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Injured Iraq veteran is face of Occupy movement

By Moni Basu, CNN
updated 8:15 PM EDT, Fri October 28, 2011
A vigil is held for Marine Lance Cpl. Scott Olsen, who was injured during an Occupy movement protest in California.
A vigil is held for Marine Lance Cpl. Scott Olsen, who was injured during an Occupy movement protest in California.
STORY HIGHLIGHTS
  • Scott Olsen returned from two tours of Iraq without injury
  • But he suffered a fractured skull in the Oakland protests
  • The videos went viral, and Olsen became the face of the movement
  • His uncle says Iraq changed his nephew's views on war

(CNN) -- The chaotic scene unfolded with flash-bang grenades, rubber bullets and clouds of smoke. Canisters whizzed through the air amid deafening booms.

Marine Lance Cpl. Scott Olsen went down.

"Medic! Medic!" someone yelled.

Olsen, 24, had seen his share of war in two tours of Iraq as a Marine. He was lucky, returning home physically unscathed.

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But Tuesday evening, near the corner of 14th Avenue and Broadway in Oakland, California, Olsen went down.

The video images went viral: streams of crimson flowing down Olsen's head, his black T-shirt adorned with a white dove of peace, the war veteran carried to a hospital.

And with that, the Occupy movement had a face.

"We are all Scott Olsen," declared its website.

"It's ironic," said his uncle George Nygaard, that Olsen should be the poster child for this movement.

Ironic, said Olsen's Marine buddy and current roommate Keith Shannon, that a young man who fought for American freedoms should be injured exercising those same freedoms at home.

He was 14 at the time of the September 11 attacks and graduated in 2005 from Onalaska High School with the same sense of patriotism that drove so many young men and women to join the military.

He was working at Lindy's Subs and Salads when he decided to enlist. Soon, he was in Twentynine Palms in the Mojave Desert for training and the next year on his way to war.

Olsen deployed twice with the 3rd Battalion, 4th Marine Regiment to Iraq's Anbar province, site of some the war's fiercest battles.

Shannon said they often encountered makeshift bombs in their 2006 tour during which 15 of their fellow Marines died.

Nygaard said Olsen told him about a couple of close calls, one in which he rolled over a roadside bomb that somehow failed to detonate.

Olsen had always been a quiet, shy kid, Nygaard said. A computer whiz, not a jock. And not the type of young man his friends had expected to become an activist.

But war touched Olsen as it does almost everyone who comes that close.

After his last tour of Iraq, he returned home with serious misgivings and gravitated to Nygaard, a former Marine himself who had returned from Vietnam feeling similarly.

In small-town Wisconsin, uncle and nephew talked to each other about the larger issues of war.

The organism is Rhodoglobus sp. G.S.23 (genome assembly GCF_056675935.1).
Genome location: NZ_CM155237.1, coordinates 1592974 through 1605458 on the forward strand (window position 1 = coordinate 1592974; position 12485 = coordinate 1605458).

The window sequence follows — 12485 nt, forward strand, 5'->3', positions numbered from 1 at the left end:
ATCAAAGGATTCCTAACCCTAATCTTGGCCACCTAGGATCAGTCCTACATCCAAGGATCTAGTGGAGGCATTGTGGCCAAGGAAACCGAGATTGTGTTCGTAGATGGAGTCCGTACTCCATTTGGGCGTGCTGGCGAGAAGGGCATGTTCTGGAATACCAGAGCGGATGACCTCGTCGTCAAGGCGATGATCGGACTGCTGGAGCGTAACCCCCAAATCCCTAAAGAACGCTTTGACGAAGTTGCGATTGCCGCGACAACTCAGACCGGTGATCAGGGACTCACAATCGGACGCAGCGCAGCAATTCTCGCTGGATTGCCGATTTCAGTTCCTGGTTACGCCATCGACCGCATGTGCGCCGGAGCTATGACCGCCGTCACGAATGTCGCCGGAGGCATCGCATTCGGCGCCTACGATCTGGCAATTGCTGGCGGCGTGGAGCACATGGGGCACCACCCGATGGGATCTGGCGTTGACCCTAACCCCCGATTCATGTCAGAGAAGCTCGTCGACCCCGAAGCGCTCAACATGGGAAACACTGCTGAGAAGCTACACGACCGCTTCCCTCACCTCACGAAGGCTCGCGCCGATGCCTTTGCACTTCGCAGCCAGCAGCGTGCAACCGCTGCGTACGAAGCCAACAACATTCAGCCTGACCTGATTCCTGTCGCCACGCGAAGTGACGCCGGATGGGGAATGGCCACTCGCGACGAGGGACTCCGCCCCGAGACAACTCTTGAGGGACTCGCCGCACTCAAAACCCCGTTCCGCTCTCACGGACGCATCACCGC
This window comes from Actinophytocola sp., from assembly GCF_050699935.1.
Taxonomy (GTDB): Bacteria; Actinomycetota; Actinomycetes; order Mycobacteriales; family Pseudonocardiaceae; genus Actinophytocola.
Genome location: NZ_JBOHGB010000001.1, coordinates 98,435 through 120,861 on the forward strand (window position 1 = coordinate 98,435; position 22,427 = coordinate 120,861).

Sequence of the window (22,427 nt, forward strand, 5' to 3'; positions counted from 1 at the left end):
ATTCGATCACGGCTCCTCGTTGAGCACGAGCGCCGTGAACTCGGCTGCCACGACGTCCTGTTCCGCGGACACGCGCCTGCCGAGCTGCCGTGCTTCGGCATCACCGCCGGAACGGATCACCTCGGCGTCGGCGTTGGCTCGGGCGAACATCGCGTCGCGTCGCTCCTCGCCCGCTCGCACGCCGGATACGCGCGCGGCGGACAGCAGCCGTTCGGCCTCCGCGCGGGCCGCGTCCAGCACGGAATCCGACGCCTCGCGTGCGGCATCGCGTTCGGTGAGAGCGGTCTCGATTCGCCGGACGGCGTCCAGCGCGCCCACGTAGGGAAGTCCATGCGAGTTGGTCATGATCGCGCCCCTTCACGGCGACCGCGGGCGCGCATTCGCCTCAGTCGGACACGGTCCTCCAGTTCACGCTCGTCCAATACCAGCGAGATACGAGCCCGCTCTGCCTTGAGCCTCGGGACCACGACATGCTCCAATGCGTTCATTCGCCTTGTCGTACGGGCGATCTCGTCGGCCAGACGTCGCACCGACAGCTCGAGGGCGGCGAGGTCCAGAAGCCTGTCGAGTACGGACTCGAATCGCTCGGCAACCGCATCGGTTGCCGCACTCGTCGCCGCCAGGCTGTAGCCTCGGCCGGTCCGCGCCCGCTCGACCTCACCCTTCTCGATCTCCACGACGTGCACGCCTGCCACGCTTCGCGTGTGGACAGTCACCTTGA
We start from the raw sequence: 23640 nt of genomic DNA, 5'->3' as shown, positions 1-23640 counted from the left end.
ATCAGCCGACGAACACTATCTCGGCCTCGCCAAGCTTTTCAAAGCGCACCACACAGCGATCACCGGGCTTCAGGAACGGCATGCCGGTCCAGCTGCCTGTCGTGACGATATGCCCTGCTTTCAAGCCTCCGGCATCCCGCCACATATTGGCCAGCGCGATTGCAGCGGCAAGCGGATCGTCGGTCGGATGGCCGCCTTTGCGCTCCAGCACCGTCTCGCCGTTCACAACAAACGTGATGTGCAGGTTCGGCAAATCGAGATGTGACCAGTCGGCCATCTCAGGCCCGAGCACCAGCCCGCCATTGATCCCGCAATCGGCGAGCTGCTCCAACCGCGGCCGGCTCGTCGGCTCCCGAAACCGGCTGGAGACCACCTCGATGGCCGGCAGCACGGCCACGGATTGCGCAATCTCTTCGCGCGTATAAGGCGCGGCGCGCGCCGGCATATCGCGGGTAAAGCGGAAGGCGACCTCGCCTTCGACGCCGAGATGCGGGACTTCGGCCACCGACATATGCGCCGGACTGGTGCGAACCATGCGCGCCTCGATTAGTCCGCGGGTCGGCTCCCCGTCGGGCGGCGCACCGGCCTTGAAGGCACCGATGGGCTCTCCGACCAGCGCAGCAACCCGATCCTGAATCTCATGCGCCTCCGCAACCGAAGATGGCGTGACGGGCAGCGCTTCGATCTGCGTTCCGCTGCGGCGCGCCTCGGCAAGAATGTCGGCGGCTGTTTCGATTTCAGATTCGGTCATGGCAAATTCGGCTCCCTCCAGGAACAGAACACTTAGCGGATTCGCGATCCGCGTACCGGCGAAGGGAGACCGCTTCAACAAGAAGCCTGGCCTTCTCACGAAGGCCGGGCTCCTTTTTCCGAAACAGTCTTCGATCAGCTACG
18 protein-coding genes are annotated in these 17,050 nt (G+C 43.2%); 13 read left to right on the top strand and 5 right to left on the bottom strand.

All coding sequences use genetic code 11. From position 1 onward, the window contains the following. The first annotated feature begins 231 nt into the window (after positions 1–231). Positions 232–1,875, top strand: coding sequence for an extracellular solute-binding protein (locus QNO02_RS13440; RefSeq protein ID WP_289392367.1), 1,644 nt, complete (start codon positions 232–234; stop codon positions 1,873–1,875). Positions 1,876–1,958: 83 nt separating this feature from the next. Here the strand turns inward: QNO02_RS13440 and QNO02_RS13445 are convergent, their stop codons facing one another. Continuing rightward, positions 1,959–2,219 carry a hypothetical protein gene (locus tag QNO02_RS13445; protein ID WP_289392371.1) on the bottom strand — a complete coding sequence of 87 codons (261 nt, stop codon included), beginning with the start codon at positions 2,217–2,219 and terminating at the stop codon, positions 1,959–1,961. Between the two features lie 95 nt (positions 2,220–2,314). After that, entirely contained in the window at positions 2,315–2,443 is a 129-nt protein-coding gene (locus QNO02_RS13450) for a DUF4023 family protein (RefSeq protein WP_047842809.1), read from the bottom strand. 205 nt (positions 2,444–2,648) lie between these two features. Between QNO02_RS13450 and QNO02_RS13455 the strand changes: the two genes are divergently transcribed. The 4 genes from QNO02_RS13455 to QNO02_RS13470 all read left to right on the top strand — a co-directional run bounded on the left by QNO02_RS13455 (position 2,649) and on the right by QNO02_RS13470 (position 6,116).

"He came back thinking there were better ways to deal with things than war," Nygaard said.

Olsen's parents, Nygaard said, didn't always understand the change in their son. But Nygaard felt an affinity for the young man.

"I am so much more proud of him now than when he was in (the Marine Corps), because he followed through on his convictions," Nygaard said.

Those convictions led Olsen to Madison this year to join protests of a bill by Gov. Scott Walker to weaken organized labor in Wisconsin.

"Scott thought the workers were getting screwed," said Nygaard, who was on the streets with his nephew.

This summer, Olsen's friend Shannon helped him get a job at OPSWAT, a technology firm in San Francisco.

By then, Olsen had become deeply involved with Veterans for Peace and Iraq Veterans Against the War. At one event, he stood with a poster that read: "32 veterans will try to commit suicide every day and 18 will succeed."

"He worried deeply about his fellow brothers and sisters who are veterans," Nygaard said.

That's what prompted him to join the Occupy movement, first in San Francisco and then across the bay in Oakland, Nygaard said. Olsen knew there were many veterans among America's down and out.

For the past three weeks, he was working during the day and out all night at the Occupy protests, Shannon said. He came home only three or four times to the Daly City apartment the two shared -- mainly to do laundry.

Still, the laid-back Olsen was never a screamer. He felt strongly about economic injustice and wanted to add his voice quietly to the fight.

And so, Tuesday night, he was standing there, almost at parade rest, when he went down, witnesses said.

He suffered a skull fracture and was in fair condition in the intensive care unit at Highland Hospital, a hospital spokesman said.

Shannon and Nygaard said Olsen was conscious and communicating by writing on a notepad. Shannon said he has been told Olsen has asked to see him, but doctors have limited visitors. Olsen's parents were with him at the hospital.

Meanwhile, Oakland police are investigating how Olsen was hurt. Protesters gathered for a vigil in his name.

National outcry over police treatment of the protesters -- many others were injured or sickened by tear gas -- prompted Oakland Mayor Jean Quan to take responsibility for those who were hurt.

And Scott Olsen became a household name.

But back in Chaseburg, Wisconsin, Nygaard worried for his nephew.

Concussions, he said, can come back to haunt you, even after you get over the bruises. A lot of veterans know that from Iraq and Afghanistan, where head injuries have been common. Only Olsen's luck ran out here, in America. Nygaard just hopes his nephew will recover to tell his own story.

CNN's Barbara Starr contributed to this report.

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